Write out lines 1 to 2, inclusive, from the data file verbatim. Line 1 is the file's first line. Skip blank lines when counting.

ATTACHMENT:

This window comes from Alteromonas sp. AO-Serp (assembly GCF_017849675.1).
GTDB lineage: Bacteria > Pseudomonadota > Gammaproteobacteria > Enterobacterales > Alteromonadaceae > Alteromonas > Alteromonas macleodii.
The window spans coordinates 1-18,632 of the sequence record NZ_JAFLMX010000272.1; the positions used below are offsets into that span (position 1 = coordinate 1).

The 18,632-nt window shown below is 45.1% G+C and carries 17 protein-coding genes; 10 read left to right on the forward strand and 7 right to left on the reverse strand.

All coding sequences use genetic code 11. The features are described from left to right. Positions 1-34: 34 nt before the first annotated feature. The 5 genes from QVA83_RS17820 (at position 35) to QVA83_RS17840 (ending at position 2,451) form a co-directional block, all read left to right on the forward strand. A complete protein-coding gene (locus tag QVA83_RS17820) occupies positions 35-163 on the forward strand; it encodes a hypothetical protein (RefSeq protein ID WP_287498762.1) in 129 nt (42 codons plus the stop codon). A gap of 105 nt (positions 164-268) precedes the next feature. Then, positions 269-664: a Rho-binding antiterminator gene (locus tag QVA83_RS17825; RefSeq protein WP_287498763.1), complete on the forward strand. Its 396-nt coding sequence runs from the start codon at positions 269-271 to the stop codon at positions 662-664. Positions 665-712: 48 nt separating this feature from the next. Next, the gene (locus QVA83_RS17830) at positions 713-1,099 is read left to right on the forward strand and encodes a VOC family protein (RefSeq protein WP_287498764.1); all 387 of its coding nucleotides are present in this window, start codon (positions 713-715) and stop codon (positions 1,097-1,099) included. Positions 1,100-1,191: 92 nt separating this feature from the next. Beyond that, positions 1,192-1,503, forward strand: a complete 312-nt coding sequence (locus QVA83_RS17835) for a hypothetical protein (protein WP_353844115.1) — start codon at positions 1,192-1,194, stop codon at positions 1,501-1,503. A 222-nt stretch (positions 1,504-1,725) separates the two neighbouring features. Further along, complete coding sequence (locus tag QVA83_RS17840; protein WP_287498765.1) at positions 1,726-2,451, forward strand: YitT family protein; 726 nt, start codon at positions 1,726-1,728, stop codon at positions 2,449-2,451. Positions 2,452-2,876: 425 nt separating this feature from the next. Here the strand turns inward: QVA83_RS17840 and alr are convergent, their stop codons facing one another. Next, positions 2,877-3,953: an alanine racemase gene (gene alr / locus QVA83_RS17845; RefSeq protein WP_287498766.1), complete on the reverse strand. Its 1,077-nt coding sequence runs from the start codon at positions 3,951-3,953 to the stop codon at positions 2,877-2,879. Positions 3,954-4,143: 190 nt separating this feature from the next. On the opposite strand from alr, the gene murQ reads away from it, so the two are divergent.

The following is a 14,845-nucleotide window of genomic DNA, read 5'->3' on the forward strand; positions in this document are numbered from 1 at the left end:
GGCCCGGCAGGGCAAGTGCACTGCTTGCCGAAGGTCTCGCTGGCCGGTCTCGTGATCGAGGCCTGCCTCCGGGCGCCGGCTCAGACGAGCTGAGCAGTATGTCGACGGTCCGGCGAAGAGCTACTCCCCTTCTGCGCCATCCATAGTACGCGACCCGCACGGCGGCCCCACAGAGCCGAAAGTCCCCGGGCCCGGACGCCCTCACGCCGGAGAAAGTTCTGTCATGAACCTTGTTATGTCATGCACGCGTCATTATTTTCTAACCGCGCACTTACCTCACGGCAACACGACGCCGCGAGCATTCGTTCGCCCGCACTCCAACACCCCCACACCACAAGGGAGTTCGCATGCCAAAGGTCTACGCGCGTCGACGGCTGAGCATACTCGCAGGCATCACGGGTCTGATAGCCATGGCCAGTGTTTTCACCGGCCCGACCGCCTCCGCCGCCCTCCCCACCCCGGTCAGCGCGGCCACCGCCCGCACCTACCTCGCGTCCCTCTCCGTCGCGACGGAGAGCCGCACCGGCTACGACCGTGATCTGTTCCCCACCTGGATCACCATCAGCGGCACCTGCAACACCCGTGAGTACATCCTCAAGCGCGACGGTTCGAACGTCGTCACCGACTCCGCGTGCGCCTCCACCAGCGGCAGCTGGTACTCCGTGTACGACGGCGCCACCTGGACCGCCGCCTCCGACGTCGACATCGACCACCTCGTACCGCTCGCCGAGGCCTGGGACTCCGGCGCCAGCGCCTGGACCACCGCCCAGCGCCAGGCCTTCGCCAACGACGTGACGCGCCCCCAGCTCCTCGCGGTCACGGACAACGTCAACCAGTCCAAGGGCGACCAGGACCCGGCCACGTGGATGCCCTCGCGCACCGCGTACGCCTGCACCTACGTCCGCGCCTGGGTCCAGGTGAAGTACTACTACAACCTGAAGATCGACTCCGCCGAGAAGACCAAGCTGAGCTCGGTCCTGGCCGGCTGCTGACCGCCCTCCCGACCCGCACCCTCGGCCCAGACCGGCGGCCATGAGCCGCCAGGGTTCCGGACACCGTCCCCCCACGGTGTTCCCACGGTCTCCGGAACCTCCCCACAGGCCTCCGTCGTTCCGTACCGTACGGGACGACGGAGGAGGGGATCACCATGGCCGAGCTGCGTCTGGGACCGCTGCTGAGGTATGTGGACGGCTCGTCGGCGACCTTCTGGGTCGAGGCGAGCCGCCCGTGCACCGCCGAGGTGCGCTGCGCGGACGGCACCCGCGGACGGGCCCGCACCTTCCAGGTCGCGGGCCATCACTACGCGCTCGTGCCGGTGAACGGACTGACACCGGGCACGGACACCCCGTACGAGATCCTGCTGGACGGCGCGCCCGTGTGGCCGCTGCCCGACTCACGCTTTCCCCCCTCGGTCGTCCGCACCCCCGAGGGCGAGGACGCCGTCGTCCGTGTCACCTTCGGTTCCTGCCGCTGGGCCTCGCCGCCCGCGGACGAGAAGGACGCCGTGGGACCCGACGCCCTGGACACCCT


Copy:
This window comes from Alteromonas sp. AO-Serp (assembly GCF_017849675.1).
GTDB lineage: Bacteria > Pseudomonadota > Gammaproteobacteria > Enterobacterales > Alteromonadaceae > Alteromonas > Alteromonas macleodii.